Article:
Our observations are timely because the incidence of GDM is increasing rapidly in many populations, with 1 in 7 of all babies being born to GDM-affected mothers in 2017 globally [72]. Importantly, the incidence of GDM is also rising in populations in which treating GDM with insulin is unlikely to be feasible for large numbers of women [73]. Treating GDM with metformin is becoming more common and is being introduced into a growing number of countries (reviewed in [74]); thus, it is a research priority to ensure that such treatment is not detrimental to long-term health [75].

It has been demonstrated in many studies that the patterns of growth in in utero and early postnatal periods are associated with long-term metabolic consequences, including obesity, cardiovascular disease, and impaired glucose tolerance [4855,76,77]. The current findings demonstrate that metformin treatment of GDM alters the postnatal growth trajectory compared to insulin treatment. Children exposed to metformin compared to insulin in utero were born at significantly lower birth weights, but were significantly heavier in infancy, with higher BMI by mid-childhood. These data warrant further detailed investigation of the implications of treating GDM with metformin, a practice that is currently endorsed in several settings worldwide.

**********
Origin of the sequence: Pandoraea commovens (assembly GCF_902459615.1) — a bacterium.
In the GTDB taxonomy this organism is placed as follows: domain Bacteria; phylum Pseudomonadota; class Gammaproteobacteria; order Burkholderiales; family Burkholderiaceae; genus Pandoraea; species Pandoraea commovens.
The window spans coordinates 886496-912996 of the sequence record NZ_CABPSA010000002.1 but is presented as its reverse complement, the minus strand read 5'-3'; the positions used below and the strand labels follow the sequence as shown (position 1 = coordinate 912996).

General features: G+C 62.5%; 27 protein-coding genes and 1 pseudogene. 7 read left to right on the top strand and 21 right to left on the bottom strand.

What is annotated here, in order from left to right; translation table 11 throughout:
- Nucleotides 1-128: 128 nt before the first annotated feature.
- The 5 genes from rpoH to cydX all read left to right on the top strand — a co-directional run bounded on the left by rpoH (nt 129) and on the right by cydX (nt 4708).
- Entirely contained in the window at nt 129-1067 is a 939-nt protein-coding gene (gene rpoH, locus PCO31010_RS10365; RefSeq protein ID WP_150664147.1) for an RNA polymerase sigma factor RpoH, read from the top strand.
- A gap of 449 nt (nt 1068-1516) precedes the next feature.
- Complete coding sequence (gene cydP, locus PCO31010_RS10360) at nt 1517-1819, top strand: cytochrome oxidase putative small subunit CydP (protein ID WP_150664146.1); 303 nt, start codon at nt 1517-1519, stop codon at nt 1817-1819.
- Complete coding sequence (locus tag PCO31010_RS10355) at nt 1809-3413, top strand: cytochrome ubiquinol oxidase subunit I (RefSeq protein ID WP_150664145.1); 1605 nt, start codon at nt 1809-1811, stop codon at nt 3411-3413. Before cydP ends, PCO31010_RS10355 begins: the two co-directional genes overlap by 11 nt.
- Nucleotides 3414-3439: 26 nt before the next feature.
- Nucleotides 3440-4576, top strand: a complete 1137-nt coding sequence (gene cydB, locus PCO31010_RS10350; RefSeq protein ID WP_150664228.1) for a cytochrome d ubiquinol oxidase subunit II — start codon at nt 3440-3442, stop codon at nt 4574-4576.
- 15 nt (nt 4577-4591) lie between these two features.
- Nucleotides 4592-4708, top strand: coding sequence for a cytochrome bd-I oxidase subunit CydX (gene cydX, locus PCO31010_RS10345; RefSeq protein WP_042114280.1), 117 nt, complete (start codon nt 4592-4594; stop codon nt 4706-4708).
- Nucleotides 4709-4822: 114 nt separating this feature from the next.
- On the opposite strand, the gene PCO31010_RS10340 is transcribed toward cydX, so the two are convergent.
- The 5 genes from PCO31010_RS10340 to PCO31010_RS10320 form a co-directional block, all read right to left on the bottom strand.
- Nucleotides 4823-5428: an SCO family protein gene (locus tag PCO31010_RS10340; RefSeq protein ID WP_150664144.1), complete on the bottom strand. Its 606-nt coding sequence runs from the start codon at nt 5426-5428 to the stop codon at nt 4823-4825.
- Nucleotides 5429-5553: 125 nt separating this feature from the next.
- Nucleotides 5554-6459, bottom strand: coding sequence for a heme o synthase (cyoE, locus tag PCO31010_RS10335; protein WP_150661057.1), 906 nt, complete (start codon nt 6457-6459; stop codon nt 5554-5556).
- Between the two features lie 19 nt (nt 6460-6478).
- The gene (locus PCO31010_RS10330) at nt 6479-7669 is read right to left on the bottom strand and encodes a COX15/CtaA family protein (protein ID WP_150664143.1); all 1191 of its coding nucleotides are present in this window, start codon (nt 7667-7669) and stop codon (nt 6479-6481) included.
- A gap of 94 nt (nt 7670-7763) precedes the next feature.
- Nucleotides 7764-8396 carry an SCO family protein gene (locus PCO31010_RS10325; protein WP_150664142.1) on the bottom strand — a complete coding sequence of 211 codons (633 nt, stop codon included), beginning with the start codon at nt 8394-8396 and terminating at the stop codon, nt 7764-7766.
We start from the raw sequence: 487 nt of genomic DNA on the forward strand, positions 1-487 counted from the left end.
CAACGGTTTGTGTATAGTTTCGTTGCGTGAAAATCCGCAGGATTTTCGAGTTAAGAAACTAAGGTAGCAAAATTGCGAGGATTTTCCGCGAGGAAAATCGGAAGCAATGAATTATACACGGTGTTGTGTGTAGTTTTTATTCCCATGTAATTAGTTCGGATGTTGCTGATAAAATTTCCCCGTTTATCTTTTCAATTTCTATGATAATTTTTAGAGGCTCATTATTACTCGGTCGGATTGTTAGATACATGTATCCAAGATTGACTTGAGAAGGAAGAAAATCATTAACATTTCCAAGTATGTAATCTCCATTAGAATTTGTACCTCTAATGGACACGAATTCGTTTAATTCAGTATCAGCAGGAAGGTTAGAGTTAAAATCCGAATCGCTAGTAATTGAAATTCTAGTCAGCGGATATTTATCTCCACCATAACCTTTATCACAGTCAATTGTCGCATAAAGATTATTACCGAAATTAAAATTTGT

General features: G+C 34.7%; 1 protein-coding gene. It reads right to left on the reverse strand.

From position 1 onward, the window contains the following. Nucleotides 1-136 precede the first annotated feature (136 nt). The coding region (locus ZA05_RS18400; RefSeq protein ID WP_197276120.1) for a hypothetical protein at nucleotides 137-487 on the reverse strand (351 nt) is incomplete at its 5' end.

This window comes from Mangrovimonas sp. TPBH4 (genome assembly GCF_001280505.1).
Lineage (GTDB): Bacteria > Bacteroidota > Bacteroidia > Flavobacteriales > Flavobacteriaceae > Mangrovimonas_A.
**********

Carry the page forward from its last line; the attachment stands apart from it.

Supporting information

S1 Fig. Leave-one-criterion-out sensitivity analysis for birth weight.

(A) Minus American Diabetes Association (ADA), (B) minus Australasian Diabetes in Pregnancy Society (ADIPS), (C) minus American College of Obstetricians and Gynecologists (ACOG), (D) minus Carpenter–Coustan (CC), (E) minus Finnish national criteria, (F) minus International Association of Diabetes and Pregnancy Study Groups (IADPSG), (G) minus National Diabetes Data Group (NDDG) (H) minus World Health Organization (WHO), and (I) minus studies without GDM criteria details.